Education Is Not Not Not the Cure for Inequality

Lawrence MishelThere was a time where it was plausible to argue that more education and innovation were the primary solutions to our economic problems. But that time has passed. You cannot tell that, however, to the Wall Street Democrats and their Hamilton Project at the Brookings Institution…

The new framing paper released by the Hamilton Project details how “advancing computer power and automation technology” creates a challenge for “how to educate more people for the jobs of the future, how to foster creation of high-paying jobs, and how to support those who struggle economically during the transition.” This is pretty much the same analysis we heard from the Clinton administration 20 years ago, when the discussion was of a “transition to the new information economy.” Let them eat education.

The education-only solution wasn’t appropriate when it was first put forward, and it is not even remotely plausible now given developments since the mid-1990s — and especially since 2000. Wages for the college-educated have been stagnant for the dozen years since 2000 (when the wage boom of the late 1990s receded). That stagnation has affected the bottom 70 percent of all college graduates both in the last recovery and throughout the Great Recession and the recovery from 2009 through 2014. Moreover, the college wage advantage has grown very little since the mid-1990s: This means that the continuously growing wage gap between high-wage and middle-wage workers since then has had very little to do with education wage gaps.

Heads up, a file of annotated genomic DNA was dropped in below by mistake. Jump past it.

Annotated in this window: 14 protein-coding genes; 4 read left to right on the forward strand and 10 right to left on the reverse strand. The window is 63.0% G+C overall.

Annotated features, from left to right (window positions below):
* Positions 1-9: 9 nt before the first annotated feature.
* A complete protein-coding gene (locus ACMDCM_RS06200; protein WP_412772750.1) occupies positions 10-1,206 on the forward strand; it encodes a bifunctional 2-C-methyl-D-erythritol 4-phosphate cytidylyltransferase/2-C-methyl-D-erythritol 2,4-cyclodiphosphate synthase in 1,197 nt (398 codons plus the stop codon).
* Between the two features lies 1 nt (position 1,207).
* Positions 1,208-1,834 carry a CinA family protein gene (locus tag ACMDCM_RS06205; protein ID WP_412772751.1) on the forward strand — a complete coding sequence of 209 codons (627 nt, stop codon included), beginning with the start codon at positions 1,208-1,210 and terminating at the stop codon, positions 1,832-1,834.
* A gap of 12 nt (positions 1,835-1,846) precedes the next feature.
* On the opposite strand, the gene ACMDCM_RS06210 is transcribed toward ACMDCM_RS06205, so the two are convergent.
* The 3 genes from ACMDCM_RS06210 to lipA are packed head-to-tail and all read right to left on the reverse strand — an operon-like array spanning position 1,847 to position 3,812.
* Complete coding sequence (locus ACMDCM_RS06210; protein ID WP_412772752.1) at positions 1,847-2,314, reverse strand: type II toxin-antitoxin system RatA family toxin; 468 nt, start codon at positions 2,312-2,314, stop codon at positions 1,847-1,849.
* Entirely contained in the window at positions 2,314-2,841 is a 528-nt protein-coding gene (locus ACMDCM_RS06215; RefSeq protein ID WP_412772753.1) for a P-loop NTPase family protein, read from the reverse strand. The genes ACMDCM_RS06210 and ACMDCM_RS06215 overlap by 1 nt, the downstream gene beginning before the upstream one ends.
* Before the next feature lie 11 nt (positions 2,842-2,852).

As documented by the New York Federal Reserve Board, we have seen accelerating underemployment of young college graduates. Recent cohorts of college graduates have been taking jobs at lower wages and with fewer benefits ever since 2000. Besides that, the observation that there are multitudes of college graduates working as free interns should tell us that there is no widespread shortage of college graduates. So the idea of education as cure-all is absurd…

[T]here is not much in this narrow agenda that provides any prospect that the vast majority will soon share in the economic growth they help to produce. Any real solution, after all, will need to challenge the current dominance of employers over wage growth.

—Lawrence Mishel
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